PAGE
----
GENEVA – A bad electrical connection likely caused the malfunction that sidelined the world's largest atom smasher days after it was launched with great fanfare, a senior scientist said Monday.
The fault was probably a poor soldering job on one of the particle collider's 10,000 connections, said Lyn Evans, project leader of the Large Hadron Collider at CERN, the European Nuclear Research Organization.
Only one fault in 10,000 isn't bad, "but it cost dearly," Evans said.
It will take at least two months for the repair, meaning the collider cannot be restarted until spring, after its mandatory shutdown due to high electricity costs during the winter.
Evans said he still hasn't been able to examine the damage because the collider is too cold to be opened.
The machine operates at extremely cold temperatures to take advantage of superconductivity — the ability of some metals to conduct electricity without any resistance near absolute zero degrees.
It has to be warmed gradually to room temperature over five weeks so that humans can work inside and make repairs, Evans said. Then it will take another five weeks to re-chill it.
The collider was started before a global audience on Sept. 10, with beams of protons being fired at nearly the speed of light around the collider, first in one direction and then in the other. The electrical fault occurred nine days later.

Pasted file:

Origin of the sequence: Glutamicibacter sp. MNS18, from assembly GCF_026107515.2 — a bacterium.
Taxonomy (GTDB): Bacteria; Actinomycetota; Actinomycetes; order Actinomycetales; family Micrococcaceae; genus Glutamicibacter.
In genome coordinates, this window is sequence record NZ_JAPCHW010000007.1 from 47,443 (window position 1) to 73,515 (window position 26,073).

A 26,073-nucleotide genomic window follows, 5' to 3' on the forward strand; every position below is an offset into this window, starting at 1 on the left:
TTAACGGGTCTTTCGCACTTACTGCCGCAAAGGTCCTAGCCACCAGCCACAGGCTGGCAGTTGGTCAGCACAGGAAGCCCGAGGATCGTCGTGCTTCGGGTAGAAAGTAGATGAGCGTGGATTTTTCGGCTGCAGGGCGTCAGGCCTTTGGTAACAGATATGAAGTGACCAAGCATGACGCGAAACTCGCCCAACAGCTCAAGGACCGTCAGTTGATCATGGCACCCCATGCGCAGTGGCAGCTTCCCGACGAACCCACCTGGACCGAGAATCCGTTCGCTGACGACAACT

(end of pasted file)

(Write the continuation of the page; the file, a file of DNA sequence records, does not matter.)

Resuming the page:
Before the failure, the plan had been to step up power on the collider so that scientists could start with test collisions of subatomic particles before the winter shutdown. That will have to wait until next April, Evans said.
He said he expected it will then take about a month — until the end of May — to get the machine to high energy.
"It was a hard blow for us," he said.
The failure occurred during the final test of the collider — a large tube running around the circumference of a 17-mile circular tunnel under the Swiss-French border at Geneva. All the other seven sections of the tunnel had passed the test.
CERN specialists have already figured out that a connector between electromagnets failed and heated up, causing a magnet "quench," or shutdown.
It apparently melted a hole in the tube, causing a leak that spilled about a ton of the liquid helium used to chill that section.
The high-energy collisions enable physicists to understand better how the smallest bits of matter — and everything and everyone — are made.
They also hope it will take them even closer to the "Big Bang," which many theorize was the massive explosion that formed the universe.
By colliding protons from the nucleus of hydrogen atoms at high energy, the CERN machine is designed to recreate, on a minuscule scale, a view of what matter looked like in the rapid cooling one-trillionth of a second after the explosion.